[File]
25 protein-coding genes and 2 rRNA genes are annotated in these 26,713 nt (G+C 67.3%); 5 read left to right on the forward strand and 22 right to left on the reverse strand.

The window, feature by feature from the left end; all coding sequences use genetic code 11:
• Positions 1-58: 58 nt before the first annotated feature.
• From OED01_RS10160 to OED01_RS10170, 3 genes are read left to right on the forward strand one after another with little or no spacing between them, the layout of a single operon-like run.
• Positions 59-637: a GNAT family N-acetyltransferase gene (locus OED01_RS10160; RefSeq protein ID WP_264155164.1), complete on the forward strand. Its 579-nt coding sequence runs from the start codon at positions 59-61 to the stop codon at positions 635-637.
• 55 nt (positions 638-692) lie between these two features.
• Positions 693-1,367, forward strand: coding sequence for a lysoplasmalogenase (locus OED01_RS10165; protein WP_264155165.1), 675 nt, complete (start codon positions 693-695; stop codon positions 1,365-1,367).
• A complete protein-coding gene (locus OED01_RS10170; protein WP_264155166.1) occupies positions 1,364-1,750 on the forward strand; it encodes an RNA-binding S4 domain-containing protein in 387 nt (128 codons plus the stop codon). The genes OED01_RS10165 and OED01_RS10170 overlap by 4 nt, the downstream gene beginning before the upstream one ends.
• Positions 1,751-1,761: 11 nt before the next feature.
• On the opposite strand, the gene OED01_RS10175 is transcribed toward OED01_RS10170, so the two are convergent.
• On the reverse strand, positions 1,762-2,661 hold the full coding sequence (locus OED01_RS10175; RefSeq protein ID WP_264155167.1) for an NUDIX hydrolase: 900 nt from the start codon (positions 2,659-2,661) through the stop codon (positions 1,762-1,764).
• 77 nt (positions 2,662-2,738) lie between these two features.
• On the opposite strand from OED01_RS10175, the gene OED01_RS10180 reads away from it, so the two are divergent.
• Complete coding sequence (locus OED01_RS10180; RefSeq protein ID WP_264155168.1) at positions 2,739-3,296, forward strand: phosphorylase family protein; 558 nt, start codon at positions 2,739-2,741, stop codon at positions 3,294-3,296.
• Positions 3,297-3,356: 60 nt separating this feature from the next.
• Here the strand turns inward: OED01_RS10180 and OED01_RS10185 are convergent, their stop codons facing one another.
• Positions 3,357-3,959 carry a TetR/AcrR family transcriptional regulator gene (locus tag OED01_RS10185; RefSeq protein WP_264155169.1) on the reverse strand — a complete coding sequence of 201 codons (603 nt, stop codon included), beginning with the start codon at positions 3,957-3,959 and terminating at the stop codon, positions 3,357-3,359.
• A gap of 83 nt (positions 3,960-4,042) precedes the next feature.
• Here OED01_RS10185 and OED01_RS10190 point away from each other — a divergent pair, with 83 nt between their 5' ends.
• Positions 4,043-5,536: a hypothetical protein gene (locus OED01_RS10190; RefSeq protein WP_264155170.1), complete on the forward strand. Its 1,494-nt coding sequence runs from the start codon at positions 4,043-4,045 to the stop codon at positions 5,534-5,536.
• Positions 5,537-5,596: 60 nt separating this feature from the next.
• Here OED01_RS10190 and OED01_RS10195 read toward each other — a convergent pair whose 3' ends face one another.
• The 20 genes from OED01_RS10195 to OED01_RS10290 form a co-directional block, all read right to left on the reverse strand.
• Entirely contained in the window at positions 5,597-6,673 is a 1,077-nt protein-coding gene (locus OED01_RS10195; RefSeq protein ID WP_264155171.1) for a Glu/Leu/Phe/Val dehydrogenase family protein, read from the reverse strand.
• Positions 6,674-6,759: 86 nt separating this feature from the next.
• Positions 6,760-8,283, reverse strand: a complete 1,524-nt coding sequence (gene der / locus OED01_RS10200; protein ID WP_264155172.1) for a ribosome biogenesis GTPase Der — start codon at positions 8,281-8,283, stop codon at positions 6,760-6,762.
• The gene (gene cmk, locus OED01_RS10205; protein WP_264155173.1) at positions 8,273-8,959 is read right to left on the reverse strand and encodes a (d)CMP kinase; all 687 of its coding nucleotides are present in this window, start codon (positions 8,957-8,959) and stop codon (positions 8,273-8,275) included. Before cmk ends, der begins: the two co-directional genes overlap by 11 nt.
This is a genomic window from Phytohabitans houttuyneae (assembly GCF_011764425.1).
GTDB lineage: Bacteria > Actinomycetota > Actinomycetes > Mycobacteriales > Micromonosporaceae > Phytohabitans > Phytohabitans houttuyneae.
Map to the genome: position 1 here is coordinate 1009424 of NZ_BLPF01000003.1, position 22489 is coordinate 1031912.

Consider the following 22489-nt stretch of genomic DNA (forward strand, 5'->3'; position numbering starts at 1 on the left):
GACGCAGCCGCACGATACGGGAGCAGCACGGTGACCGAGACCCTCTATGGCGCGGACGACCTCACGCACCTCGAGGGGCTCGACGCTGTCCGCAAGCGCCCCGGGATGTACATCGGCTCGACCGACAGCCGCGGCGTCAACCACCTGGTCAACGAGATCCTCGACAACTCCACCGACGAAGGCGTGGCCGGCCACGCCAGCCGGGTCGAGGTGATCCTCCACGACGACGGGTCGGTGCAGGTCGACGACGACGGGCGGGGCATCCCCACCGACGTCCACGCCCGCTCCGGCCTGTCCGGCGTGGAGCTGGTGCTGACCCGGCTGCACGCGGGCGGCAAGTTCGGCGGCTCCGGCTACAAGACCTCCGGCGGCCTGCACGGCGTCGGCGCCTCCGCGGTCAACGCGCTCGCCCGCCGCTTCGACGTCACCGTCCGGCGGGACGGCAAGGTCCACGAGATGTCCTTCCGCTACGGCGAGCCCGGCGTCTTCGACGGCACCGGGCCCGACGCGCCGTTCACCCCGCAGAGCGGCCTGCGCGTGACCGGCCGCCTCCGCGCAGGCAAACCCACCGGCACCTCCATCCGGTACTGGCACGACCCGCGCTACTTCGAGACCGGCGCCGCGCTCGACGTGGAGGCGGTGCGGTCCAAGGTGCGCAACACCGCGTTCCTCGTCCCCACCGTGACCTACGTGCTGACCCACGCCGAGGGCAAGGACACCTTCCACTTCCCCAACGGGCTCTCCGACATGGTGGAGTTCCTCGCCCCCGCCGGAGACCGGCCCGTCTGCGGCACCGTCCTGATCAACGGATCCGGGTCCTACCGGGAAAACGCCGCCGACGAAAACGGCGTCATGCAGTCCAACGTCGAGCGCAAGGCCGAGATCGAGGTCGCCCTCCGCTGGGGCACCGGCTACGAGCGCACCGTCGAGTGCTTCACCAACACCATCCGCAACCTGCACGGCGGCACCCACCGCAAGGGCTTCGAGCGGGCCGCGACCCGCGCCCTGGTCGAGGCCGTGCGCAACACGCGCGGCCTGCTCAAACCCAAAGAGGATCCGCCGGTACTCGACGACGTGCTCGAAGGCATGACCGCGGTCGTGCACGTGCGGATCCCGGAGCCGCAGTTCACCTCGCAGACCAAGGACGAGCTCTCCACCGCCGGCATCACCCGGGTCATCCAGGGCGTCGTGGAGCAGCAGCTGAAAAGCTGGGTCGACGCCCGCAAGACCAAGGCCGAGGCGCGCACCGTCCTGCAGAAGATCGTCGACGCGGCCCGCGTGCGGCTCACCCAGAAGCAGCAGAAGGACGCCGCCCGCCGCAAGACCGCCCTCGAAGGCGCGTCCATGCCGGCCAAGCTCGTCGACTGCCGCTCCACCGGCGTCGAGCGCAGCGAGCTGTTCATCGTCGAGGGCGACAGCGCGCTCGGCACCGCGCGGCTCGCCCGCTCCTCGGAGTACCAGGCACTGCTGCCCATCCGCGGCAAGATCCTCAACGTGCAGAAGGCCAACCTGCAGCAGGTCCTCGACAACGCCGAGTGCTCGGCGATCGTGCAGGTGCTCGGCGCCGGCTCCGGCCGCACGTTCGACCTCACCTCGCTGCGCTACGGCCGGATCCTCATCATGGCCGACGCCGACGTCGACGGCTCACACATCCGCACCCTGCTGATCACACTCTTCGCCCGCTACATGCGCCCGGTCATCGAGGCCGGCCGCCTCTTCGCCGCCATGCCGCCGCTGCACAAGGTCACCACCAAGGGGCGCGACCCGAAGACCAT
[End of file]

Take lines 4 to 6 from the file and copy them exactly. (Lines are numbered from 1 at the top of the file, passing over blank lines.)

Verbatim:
• From OED01_RS10160 to OED01_RS10170, 3 genes are read left to right on the forward strand one after another with little or no spacing between them, the layout of a single operon-like run.
• Positions 59-637: a GNAT family N-acetyltransferase gene (locus OED01_RS10160; RefSeq protein ID WP_264155164.1), complete on the forward strand. Its 579-nt coding sequence runs from the start codon at positions 59-61 to the stop codon at positions 635-637.
• 55 nt (positions 638-692) lie between these two features.